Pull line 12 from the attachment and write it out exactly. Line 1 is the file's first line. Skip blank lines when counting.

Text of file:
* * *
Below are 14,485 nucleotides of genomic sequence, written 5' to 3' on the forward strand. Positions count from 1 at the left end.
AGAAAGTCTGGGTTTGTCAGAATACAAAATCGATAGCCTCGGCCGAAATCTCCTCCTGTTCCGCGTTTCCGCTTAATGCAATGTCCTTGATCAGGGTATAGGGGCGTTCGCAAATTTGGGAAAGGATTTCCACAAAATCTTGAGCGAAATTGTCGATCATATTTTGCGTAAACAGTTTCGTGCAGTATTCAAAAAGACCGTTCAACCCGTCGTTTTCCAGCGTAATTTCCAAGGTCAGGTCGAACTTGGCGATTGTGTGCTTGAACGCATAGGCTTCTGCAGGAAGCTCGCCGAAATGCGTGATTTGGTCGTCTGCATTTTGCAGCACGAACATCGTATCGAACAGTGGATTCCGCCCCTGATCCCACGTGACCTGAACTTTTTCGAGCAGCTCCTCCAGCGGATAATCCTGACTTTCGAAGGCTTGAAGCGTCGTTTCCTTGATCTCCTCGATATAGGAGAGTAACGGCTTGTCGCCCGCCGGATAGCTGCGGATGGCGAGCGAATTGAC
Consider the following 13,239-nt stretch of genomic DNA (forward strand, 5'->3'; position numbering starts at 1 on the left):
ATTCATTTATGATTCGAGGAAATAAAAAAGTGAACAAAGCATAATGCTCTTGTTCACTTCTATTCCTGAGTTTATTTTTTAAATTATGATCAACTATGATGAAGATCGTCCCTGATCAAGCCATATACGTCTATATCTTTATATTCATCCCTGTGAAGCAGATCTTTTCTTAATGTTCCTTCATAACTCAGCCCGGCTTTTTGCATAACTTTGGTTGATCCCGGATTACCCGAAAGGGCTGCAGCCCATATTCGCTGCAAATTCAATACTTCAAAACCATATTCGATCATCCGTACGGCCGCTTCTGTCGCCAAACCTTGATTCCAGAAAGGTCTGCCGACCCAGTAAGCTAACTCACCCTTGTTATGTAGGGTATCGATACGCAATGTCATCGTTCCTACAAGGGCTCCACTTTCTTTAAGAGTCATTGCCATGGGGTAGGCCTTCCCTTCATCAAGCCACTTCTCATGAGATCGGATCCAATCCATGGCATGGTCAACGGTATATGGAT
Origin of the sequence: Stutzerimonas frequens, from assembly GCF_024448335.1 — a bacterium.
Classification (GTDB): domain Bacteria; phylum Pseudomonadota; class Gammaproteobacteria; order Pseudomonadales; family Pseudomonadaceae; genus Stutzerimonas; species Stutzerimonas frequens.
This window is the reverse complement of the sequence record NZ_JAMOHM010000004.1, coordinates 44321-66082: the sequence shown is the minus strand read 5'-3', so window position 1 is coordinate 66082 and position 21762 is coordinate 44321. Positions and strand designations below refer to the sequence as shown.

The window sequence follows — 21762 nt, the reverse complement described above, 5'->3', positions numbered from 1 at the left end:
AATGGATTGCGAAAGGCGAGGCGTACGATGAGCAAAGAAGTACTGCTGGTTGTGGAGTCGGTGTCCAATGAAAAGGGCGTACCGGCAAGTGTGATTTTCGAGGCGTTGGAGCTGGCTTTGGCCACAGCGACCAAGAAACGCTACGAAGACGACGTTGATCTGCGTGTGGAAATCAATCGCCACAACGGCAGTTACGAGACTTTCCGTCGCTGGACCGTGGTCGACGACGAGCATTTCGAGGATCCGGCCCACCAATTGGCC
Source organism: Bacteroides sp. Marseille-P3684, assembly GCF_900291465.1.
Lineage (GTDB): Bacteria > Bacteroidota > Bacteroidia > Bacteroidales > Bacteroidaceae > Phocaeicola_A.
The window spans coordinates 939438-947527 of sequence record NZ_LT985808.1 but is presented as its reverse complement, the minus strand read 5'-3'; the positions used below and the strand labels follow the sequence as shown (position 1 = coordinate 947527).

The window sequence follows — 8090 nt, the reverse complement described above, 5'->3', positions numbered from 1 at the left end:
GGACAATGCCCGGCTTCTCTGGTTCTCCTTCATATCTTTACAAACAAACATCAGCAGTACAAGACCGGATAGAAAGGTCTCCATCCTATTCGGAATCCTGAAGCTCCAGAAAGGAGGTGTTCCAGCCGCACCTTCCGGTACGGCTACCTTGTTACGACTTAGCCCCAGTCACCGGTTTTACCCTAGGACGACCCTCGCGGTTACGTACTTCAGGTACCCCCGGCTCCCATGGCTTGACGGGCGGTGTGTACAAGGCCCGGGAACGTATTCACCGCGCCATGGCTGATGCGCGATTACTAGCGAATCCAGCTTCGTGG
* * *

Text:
The window spans coordinates 939438-947527 of sequence record NZ_LT985808.1 but is presented as its reverse complement, the minus strand read 5'-3'; the positions used below and the strand labels follow the sequence as shown (position 1 = coordinate 947527).